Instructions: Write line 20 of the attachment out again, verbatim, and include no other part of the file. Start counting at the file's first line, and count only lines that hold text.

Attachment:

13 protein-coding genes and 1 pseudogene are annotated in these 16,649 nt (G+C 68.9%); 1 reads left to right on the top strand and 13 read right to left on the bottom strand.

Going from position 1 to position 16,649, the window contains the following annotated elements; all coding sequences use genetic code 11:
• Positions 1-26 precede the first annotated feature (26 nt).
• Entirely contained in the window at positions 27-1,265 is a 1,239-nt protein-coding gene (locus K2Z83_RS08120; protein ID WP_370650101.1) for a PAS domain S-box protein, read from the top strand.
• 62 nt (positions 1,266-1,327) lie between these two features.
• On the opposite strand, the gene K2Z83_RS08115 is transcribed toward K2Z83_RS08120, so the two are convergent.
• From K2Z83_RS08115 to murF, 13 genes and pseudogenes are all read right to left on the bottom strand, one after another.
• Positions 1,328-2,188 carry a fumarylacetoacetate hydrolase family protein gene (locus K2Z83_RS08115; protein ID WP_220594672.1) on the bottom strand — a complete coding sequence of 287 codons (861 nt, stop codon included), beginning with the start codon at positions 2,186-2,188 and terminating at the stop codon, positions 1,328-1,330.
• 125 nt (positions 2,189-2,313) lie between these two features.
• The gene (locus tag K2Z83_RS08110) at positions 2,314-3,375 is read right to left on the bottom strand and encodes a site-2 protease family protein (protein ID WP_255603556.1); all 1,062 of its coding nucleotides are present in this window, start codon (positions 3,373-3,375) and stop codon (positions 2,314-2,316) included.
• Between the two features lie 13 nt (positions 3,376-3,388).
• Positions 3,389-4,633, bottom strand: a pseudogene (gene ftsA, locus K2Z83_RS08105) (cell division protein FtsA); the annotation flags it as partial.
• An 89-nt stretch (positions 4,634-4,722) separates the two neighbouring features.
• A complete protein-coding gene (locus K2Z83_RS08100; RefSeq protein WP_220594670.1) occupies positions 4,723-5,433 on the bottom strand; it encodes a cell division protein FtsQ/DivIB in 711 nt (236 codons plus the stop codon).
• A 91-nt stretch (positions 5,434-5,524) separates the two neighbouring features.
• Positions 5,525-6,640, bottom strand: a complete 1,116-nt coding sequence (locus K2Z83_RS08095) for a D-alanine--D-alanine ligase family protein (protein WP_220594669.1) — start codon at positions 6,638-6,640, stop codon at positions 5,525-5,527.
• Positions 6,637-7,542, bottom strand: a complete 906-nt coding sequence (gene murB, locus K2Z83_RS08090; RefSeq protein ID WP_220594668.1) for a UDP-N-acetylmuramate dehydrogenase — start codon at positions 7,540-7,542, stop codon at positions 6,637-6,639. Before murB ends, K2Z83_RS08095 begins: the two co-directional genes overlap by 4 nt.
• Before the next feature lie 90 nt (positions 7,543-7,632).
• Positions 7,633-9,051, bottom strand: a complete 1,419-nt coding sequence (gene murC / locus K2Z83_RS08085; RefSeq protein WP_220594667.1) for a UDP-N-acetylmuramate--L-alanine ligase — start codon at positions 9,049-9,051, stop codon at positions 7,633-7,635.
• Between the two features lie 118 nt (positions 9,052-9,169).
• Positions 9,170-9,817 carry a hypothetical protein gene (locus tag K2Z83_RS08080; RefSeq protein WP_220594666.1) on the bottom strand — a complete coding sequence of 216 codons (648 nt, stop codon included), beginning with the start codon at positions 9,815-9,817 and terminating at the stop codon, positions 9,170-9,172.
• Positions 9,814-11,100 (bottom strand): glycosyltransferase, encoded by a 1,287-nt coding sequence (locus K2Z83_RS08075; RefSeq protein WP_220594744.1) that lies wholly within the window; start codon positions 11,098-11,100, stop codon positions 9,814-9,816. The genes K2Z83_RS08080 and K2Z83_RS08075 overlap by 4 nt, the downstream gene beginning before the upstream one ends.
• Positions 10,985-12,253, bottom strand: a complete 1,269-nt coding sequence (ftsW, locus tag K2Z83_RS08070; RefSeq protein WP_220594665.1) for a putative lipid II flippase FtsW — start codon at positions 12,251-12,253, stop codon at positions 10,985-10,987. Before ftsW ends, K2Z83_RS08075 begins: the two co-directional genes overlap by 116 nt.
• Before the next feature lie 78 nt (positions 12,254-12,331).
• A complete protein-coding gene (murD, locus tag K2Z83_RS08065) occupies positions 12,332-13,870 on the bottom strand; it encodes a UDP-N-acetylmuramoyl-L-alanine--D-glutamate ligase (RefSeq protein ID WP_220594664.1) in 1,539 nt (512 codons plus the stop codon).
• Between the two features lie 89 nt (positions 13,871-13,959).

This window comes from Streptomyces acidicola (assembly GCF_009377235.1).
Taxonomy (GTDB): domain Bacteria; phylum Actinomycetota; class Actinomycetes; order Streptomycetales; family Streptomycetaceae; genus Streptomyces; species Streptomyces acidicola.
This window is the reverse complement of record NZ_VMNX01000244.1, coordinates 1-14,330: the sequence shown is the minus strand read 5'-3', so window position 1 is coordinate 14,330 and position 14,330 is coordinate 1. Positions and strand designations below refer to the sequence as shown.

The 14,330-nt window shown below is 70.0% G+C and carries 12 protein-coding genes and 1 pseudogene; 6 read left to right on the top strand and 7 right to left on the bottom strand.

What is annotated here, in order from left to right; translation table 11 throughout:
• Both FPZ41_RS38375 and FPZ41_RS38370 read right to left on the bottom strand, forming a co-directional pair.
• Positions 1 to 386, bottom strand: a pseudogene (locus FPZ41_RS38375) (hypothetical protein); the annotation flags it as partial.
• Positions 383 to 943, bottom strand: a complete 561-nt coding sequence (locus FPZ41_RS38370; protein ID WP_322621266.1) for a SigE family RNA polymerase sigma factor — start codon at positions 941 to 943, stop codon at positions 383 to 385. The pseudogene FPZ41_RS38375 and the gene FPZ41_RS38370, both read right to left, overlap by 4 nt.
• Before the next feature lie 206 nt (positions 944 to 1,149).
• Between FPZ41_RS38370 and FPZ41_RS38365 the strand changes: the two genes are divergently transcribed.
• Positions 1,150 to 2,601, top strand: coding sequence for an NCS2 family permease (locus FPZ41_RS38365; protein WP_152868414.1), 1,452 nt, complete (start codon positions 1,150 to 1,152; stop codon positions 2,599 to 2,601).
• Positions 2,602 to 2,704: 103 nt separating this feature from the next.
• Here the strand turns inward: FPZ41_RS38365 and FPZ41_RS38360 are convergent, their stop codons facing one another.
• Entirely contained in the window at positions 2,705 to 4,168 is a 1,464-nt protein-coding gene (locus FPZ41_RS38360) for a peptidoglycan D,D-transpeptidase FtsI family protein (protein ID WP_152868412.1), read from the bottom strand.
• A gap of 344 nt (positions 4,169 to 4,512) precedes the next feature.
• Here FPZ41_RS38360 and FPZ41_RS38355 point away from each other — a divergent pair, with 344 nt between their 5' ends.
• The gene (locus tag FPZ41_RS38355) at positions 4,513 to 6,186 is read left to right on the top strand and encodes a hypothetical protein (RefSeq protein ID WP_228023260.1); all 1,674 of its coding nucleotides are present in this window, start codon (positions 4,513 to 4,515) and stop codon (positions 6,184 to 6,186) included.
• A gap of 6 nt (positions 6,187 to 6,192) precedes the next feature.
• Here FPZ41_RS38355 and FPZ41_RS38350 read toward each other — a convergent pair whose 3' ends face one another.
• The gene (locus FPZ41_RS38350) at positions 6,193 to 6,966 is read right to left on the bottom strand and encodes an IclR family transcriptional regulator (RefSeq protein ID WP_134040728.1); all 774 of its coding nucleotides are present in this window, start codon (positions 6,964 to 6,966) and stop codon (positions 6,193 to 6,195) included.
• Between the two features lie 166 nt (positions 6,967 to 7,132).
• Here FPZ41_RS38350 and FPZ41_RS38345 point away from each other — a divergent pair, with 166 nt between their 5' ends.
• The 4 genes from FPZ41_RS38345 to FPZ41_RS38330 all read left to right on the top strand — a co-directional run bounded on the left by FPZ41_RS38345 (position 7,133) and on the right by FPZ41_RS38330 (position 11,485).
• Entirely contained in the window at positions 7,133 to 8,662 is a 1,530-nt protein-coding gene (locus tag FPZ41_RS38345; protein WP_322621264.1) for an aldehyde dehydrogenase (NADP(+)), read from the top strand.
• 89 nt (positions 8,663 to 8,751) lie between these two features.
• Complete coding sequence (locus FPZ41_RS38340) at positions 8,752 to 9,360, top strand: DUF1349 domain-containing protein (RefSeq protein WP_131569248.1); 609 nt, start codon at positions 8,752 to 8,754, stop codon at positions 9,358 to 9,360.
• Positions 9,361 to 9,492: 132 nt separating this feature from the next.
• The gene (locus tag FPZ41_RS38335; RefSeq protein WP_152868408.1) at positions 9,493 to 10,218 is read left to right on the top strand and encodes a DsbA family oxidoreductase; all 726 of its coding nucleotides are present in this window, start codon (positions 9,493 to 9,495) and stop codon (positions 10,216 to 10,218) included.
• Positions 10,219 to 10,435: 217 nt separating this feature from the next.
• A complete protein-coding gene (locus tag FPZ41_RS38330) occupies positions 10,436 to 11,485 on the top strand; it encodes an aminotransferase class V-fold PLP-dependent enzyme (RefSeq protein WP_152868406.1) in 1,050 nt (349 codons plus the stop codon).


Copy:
• Between the two features lie 118 nt (positions 9,052-9,169).